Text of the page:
Wednesday, April 25, 2007

Rest and Simplicity

Drummer audition joke: The band leader asks the drummer, "Can you play a samba pattern with your bass drum?" The drummer obliges with a boom...b-boom samba pattern.

The leader then asks, "can you add a Mozambique cowbell pattern along with that with your right hand?" The drummer thinks, "No problem," and obliges with his best effort.

He is then told, "Now add a 2-3 clave with your left foot on the hi-hat.” He struggles a bit but gets it happening.

Next he hears, "Now add a cascara pattern on the snare with your left hand." Years of studying polyrhythms, practicing independence, and listening to world music finally come to fruition and the relieved drummer finds he can easily play the whole pattern.

Pleased with himself, he asks the band leader, "So, do I get the job?”

"No," says the bandleader "that's why we fired the last guy!"


This is a reminder to me to not let my mind be “led astray from the simplicity that is in Christ” (2 Cor 11:3)! Remember when Martha was busy running all around in an effort to serve her houseguest (Jesus), all the while complaining that her sister Mary wasn’t helping her? And what was so important that Mary couldn’t come help her sister? Can you believe this – Mary had the gall to be sitting “at the Lord's feet listening to what He said" (Luke 10:39). Come on, Mary! Martha's busy over there banging out all these wonderful drum patterns for Jesus, and all you’re doing is sitting there listening to Him! Get with it!

Jesus, of course, saw it differently. Martha was actually the one who needed to get with the program. Her problem is perhaps similar to the one the Ephesians had years later, when they had patiently persevered and labored much – all for Jesus’ sake – and yet they had left their first love, Jesus. Luke describes Martha’s problem by saying that she was "distracted with much serving" (Luke 10:40). Martha was busy serving Jesus, but Mary was the one who was actually doing what Jesus wanted her to do! Jesus tells Martha, “Only one thing is needed, and Mary has chosen that good part, which will not be taken away from her.”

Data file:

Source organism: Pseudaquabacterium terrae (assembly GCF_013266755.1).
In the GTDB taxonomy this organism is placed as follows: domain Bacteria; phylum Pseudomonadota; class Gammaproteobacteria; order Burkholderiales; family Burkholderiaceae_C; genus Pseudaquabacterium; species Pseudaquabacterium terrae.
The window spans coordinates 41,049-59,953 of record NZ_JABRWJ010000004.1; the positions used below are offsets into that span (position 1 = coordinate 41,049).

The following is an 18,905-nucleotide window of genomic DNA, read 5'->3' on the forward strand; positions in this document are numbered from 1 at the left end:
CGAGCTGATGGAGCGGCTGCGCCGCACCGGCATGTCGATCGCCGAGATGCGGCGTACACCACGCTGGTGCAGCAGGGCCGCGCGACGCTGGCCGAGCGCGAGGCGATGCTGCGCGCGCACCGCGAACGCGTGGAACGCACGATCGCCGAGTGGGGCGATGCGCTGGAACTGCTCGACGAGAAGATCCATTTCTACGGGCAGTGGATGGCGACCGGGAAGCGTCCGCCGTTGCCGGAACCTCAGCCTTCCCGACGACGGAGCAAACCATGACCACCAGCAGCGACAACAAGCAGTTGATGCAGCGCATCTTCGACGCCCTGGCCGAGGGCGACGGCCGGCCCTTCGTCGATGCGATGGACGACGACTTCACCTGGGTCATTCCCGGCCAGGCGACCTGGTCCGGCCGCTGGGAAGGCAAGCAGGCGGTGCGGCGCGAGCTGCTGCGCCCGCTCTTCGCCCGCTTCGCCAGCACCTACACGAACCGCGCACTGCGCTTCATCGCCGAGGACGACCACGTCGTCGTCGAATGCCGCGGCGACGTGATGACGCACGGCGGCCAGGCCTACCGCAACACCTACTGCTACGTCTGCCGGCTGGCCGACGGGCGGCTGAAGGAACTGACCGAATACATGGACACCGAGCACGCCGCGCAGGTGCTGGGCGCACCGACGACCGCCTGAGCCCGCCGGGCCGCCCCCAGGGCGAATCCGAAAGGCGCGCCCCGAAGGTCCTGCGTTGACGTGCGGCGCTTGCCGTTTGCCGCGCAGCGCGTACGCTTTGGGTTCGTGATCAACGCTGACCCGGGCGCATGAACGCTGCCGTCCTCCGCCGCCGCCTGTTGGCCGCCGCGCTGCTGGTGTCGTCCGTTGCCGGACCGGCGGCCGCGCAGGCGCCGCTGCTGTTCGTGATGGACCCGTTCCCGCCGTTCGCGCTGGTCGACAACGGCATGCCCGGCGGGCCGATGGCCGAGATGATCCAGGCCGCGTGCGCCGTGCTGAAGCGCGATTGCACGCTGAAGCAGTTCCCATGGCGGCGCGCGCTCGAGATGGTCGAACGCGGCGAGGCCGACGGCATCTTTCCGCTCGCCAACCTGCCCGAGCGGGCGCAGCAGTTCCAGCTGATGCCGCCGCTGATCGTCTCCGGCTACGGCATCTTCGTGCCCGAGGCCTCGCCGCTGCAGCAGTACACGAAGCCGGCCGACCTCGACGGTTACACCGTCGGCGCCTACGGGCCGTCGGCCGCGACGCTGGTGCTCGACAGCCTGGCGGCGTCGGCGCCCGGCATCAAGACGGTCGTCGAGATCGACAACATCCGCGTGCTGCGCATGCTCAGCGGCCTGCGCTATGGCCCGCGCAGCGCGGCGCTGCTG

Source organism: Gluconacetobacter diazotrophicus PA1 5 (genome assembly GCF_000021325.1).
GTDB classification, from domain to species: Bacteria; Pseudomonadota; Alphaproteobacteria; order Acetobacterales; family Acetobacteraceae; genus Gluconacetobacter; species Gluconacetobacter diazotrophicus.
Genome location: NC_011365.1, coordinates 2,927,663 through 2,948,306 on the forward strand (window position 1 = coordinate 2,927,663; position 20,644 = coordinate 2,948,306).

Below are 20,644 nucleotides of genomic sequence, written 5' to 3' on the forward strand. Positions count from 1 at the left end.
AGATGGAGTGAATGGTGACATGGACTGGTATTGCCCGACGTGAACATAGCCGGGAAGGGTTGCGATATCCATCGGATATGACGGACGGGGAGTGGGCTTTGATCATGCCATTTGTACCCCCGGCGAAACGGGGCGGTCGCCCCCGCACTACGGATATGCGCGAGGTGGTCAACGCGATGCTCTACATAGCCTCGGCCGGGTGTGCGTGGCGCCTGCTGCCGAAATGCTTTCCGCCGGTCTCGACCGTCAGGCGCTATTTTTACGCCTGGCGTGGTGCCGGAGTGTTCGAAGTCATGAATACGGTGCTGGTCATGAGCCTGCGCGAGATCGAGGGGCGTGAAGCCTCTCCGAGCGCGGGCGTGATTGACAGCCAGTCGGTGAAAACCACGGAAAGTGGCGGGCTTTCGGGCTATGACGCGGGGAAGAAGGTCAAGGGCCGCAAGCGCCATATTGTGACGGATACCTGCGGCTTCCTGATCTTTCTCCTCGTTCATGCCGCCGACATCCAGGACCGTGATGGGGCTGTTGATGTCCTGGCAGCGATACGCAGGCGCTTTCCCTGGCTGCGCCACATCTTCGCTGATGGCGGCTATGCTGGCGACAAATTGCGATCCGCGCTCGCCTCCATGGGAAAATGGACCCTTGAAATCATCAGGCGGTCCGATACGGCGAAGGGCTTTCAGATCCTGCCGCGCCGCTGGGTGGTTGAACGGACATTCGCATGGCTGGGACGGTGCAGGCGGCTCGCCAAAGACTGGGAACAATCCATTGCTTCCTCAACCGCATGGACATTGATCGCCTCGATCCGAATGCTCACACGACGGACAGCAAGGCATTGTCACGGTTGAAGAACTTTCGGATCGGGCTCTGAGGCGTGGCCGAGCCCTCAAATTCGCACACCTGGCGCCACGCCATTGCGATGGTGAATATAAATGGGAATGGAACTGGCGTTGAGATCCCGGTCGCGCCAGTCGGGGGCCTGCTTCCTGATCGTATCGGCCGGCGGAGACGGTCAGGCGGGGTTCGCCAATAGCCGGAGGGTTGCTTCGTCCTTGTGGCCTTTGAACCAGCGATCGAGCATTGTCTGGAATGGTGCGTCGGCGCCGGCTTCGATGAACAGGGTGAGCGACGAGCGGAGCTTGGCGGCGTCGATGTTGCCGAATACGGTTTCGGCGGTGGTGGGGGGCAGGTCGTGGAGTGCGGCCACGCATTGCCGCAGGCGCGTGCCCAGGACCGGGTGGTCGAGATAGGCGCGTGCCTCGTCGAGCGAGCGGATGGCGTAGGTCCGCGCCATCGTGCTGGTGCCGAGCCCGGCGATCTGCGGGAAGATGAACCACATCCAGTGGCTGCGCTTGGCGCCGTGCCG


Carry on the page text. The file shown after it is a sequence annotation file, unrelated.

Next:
This story doesn't sit well with the busy, performance-oriented Christian - and I readily admit how that statement is an indictment on much of my own life. I sure can preach “sitting at the feet of Jesus,” but do I always walk the walk? (Or would that be “sit the sit?”). Describing His own service, Jesus said, "the words that I speak to you, I do not speak on my own authority, but the Father who dwells in Me does the works" (John 14:10). His service came not from a focus on performing for His Father, but from knowing His Father. There's a huge difference! In the same way, how many of us busy “Marthas” would do well to stop and consider if we're letting our service for Him get in the way of knowing Him? Countless times I’ve been in the homes of friends who were so busy serving their guests that they essentially spent the entire evening ignoring their guests! I don’t knock on my friends’ doors, and ask if I can come in, so that I can have them serve me. I want to come in so I can spend time with them. I want to know them, and them to know me. I’m convinced that God’s purpose in creating mankind was not to create a bunch of weary, worn out servants, but rather that we may “know Him, or rather be known by Him” (Gal 4:9).

Are we focused on knowing the Person, Jesus, or are we focused on our performance for Him? Are we focused on keeping our various agendas and systems in place (for His sake, of course), or are we at the feet of Jesus, listening to what He has to say? To stop, and wait, in this fast-paced world is a challenge, I know. But what if we end up actually hearing what He says – and what if we find that it’s not what the Marthas in our lives expect of us?

Can you imagine truly serving God with constantly renewed strength? Can you envision yourself soaring through the sky like an eagle? Can you imagine running and not getting tired??? Walking and not becoming weary? Can you grasp the idea of serving the Lord in a constant state of rest? This is the life of "those who wait on the Lord" (Isaiah 40:31).

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